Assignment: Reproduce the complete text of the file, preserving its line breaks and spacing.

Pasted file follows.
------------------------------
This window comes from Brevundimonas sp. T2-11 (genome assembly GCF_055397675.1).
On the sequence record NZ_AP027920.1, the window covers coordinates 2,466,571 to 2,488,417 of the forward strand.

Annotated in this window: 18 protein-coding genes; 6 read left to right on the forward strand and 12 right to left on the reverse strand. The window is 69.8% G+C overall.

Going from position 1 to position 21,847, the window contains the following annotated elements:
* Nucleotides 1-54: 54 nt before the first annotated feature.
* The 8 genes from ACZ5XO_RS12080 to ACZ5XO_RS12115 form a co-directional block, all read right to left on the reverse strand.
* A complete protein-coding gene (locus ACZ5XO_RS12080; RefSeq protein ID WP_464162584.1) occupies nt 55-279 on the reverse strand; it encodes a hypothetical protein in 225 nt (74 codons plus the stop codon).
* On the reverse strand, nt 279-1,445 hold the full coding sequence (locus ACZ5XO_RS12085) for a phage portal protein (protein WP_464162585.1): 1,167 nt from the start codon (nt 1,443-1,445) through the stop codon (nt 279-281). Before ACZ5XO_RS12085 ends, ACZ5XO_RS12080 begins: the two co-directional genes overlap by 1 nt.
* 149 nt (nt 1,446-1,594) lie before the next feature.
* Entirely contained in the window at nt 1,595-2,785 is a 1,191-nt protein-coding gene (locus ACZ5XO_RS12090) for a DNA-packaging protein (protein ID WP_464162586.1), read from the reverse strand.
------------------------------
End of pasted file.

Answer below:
This window comes from Brevundimonas sp. T2-11 (genome assembly GCF_055397675.1).
On the sequence record NZ_AP027920.1, the window covers coordinates 2,466,571 to 2,488,417 of the forward strand.

Annotated in this window: 18 protein-coding genes; 6 read left to right on the forward strand and 12 right to left on the reverse strand. The window is 69.8% G+C overall.

Going from position 1 to position 21,847, the window contains the following annotated elements:
* Nucleotides 1-54: 54 nt before the first annotated feature.
* The 8 genes from ACZ5XO_RS12080 to ACZ5XO_RS12115 form a co-directional block, all read right to left on the reverse strand.
* A complete protein-coding gene (locus ACZ5XO_RS12080; RefSeq protein ID WP_464162584.1) occupies nt 55-279 on the reverse strand; it encodes a hypothetical protein in 225 nt (74 codons plus the stop codon).
* On the reverse strand, nt 279-1,445 hold the full coding sequence (locus ACZ5XO_RS12085) for a phage portal protein (protein WP_464162585.1): 1,167 nt from the start codon (nt 1,443-1,445) through the stop codon (nt 279-281). Before ACZ5XO_RS12085 ends, ACZ5XO_RS12080 begins: the two co-directional genes overlap by 1 nt.
* 149 nt (nt 1,446-1,594) lie before the next feature.
* Entirely contained in the window at nt 1,595-2,785 is a 1,191-nt protein-coding gene (locus ACZ5XO_RS12090) for a DNA-packaging protein (protein ID WP_464162586.1), read from the reverse strand.